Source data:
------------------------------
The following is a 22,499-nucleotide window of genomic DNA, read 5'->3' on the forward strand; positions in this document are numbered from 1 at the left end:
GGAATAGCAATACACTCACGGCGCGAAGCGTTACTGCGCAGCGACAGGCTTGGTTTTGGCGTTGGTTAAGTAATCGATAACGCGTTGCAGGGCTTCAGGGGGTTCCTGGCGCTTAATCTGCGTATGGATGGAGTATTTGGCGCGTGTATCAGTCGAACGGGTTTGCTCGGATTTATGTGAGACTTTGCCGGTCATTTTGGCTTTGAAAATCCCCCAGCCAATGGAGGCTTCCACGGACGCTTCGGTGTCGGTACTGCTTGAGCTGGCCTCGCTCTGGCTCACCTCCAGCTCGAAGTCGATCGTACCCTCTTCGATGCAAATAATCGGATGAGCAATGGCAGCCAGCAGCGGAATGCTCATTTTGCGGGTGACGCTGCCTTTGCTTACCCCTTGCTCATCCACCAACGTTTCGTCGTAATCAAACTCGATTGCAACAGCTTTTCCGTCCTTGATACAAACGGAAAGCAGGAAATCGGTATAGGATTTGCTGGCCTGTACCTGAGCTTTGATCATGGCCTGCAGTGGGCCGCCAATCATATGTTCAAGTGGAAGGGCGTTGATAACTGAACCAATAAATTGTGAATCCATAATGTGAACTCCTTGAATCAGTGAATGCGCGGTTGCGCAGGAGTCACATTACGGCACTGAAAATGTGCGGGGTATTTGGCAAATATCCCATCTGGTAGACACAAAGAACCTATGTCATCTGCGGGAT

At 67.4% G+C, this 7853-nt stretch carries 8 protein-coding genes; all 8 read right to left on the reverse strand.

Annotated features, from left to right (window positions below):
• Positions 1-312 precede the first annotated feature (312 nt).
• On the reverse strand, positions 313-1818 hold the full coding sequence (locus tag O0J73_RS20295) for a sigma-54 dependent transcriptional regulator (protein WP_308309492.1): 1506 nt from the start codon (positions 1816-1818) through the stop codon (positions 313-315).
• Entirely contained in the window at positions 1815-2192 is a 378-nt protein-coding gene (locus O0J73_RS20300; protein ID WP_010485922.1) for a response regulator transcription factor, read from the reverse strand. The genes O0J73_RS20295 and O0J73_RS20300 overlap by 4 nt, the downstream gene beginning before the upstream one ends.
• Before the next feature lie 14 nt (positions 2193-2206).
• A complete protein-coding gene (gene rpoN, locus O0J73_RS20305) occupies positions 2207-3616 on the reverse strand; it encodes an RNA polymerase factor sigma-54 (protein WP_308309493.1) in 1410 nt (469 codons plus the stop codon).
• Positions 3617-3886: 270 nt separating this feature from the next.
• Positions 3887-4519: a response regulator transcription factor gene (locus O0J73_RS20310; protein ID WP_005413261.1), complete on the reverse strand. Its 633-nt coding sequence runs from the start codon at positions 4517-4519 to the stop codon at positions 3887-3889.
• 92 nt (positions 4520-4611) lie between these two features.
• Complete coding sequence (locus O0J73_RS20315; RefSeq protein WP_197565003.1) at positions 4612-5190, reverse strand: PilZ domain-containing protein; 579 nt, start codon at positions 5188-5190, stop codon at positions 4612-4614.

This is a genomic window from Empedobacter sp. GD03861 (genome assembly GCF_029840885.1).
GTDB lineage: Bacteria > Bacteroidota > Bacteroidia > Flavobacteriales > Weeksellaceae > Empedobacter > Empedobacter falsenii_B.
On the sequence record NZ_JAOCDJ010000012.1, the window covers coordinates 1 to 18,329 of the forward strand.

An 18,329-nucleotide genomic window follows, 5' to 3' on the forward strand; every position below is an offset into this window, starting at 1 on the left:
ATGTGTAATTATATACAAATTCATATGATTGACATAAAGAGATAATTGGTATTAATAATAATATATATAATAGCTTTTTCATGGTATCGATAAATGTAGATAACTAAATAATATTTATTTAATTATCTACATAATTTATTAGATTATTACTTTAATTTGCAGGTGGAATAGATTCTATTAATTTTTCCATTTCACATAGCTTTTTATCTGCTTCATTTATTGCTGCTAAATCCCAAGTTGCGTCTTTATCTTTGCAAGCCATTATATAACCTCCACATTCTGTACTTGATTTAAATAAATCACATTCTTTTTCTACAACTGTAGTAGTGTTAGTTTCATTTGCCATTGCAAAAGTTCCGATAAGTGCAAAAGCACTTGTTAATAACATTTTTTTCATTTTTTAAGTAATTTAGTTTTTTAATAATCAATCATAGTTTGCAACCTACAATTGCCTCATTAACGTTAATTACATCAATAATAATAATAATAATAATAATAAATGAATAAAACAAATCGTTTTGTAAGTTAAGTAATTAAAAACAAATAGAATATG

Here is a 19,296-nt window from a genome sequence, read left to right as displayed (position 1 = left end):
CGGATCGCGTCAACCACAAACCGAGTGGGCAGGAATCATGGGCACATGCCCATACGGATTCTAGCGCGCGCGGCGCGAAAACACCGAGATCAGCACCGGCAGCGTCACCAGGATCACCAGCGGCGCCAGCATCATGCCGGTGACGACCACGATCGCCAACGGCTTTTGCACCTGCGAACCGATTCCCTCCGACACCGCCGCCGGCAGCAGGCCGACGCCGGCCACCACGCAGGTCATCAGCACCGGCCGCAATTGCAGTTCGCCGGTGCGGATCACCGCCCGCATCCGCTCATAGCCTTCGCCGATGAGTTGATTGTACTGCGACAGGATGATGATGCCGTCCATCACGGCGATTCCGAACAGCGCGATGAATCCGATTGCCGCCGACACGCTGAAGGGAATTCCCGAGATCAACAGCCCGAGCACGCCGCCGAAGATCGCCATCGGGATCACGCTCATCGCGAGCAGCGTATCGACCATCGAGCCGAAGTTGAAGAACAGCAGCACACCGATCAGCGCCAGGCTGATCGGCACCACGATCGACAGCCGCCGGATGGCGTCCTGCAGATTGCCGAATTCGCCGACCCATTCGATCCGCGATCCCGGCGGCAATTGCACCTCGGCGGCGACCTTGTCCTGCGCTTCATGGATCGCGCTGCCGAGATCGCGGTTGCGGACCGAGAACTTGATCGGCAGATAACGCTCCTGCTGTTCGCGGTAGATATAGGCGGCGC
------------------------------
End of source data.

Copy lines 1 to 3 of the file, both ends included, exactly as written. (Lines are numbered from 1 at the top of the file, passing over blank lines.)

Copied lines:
The following is a 22,499-nucleotide window of genomic DNA, read 5'->3' on the forward strand; positions in this document are numbered from 1 at the left end:
GGAATAGCAATACACTCACGGCGCGAAGCGTTACTGCGCAGCGACAGGCTTGGTTTTGGCGTTGGTTAAGTAATCGATAACGCGTTGCAGGGCTTCAGGGGGTTCCTGGCGCTTAATCTGCGTATGGATGGAGTATTTGGCGCGTGTATCAGTCGAACGGGTTTGCTCGGATTTATGTGAGACTTTGCCGGTCATTTTGGCTTTGAAAATCCCCCAGCCAATGGAGGCTTCCACGGACGCTTCGGTGTCGGTACTGCTTGAGCTGGCCTCGCTCTGGCTCACCTCCAGCTCGAAGTCGATCGTACCCTCTTCGATGCAAATAATCGGATGAGCAATGGCAGCCAGCAGCGGAATGCTCATTTTGCGGGTGACGCTGCCTTTGCTTACCCCTTGCTCATCCACCAACGTTTCGTCGTAATCAAACTCGATTGCAACAGCTTTTCCGTCCTTGATACAAACGGAAAGCAGGAAATCGGTATAGGATTTGCTGGCCTGTACCTGAGCTTTGATCATGGCCTGCAGTGGGCCGCCAATCATATGTTCAAGTGGAAGGGCGTTGATAACTGAACCAATAAATTGTGAATCCATAATGTGAACTCCTTGAATCAGTGAATGCGCGGTTGCGCAGGAGTCACATTACGGCACTGAAAATGTGCGGGGTATTTGGCAAATATCCCATCTGGTAGACACAAAGAACCTATGTCATCTGCGGGAT

At 67.4% G+C, this 7853-nt stretch carries 8 protein-coding genes; all 8 read right to left on the reverse strand.